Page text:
James Prendergast is the most infamous figure in New Zealand’s legal history, known mainly for his condemnation of the Treaty of Waitangi as “a simple nullity” in 1877. But during his lifetime Prendergast was a highly respected lawyer and judge. He was arguably New Zealand’s dominant legal professional from 1865 to 1899, and his good reputation remained intact until the 1980s, when the Treaty of Waitangi finally returned to the centre of New Zealand political life. The more the Treaty has been celebrated, the more Prendergast has been condemned. Who was this legal villain? Was he really a villain at all? This comprehensive biography charts Prendergast’s life from his upbringing in the heart of London’s legal world through to his long and eventful reign as New Zealand’s third Chief Justice. It provides fascinating insights into different parts of the 19th-century British Empire and, in particular, colonial Wellington, featuring bitter feuds, groundbreaking judgments, and personal tragedy.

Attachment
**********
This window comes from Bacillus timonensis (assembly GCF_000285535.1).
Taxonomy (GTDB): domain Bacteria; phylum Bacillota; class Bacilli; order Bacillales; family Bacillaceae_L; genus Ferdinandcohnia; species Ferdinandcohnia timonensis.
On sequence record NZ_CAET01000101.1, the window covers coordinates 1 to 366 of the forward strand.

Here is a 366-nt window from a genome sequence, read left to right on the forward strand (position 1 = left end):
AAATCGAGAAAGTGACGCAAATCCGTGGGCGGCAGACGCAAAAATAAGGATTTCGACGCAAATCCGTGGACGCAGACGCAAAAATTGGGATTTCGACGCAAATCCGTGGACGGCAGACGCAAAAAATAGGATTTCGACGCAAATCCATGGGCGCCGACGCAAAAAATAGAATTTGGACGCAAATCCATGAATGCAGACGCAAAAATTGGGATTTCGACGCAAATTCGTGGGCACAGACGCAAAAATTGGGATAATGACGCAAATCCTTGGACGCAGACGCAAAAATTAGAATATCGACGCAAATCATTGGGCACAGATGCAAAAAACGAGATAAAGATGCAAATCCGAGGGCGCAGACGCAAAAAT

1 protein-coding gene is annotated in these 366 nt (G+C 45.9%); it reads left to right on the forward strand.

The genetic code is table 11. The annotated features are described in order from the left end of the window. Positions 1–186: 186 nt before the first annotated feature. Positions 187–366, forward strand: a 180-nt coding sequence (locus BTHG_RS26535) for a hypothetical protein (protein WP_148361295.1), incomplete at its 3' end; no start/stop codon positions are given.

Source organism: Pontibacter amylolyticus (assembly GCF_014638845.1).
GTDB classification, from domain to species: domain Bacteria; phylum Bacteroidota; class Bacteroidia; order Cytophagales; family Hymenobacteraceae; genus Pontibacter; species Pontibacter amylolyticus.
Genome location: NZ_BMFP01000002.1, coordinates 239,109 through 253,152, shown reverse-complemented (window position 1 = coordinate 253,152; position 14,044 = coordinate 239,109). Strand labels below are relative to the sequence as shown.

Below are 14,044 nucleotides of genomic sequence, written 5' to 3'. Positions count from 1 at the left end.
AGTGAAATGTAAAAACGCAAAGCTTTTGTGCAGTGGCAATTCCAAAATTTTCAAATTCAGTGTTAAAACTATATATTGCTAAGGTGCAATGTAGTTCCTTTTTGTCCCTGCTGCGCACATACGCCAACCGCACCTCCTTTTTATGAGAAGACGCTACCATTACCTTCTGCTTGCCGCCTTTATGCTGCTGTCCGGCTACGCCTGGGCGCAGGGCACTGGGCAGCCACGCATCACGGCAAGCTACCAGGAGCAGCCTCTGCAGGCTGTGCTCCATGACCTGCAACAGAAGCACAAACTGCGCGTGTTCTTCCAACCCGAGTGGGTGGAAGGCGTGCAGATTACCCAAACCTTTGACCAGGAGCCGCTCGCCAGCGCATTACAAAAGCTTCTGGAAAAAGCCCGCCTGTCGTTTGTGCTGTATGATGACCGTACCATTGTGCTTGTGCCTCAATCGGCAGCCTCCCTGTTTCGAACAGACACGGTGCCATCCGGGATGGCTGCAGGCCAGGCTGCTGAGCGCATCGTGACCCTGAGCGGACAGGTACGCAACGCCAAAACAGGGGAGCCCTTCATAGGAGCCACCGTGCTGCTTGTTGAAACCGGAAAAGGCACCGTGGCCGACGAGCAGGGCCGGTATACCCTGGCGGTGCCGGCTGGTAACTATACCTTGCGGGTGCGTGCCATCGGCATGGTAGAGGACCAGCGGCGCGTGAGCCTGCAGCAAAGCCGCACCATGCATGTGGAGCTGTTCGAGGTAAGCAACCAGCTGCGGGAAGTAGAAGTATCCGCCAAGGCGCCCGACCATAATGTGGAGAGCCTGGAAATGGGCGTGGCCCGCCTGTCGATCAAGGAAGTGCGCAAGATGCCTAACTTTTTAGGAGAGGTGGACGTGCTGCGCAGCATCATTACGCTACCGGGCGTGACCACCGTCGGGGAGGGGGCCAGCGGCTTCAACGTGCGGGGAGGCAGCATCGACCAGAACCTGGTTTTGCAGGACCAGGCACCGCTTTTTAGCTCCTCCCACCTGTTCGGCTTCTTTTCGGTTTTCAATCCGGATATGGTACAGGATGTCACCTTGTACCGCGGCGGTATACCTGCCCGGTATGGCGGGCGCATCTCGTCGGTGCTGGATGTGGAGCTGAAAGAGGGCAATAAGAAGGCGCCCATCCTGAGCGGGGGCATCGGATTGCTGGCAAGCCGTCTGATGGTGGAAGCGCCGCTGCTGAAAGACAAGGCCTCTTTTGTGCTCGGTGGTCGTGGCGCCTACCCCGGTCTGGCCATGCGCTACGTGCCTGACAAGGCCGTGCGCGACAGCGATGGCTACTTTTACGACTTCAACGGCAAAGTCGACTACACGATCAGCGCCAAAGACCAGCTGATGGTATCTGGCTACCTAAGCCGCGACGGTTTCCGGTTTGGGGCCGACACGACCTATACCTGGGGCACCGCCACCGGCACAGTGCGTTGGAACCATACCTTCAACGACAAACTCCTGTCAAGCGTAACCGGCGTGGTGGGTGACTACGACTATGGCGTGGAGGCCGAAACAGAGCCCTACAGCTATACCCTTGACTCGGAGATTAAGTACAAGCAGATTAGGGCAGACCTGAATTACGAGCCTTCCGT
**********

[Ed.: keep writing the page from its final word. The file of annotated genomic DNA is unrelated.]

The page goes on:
|Publisher:||Victoria University Press|
|Product dimensions:||6.70(w) x 9.40(h) x 0.60(d)|
About the Author
Grant Morris is a senior lecturer in law at Victoria University of Wellington. He is the author of Law Alive: The New Zealand Legal System in Context.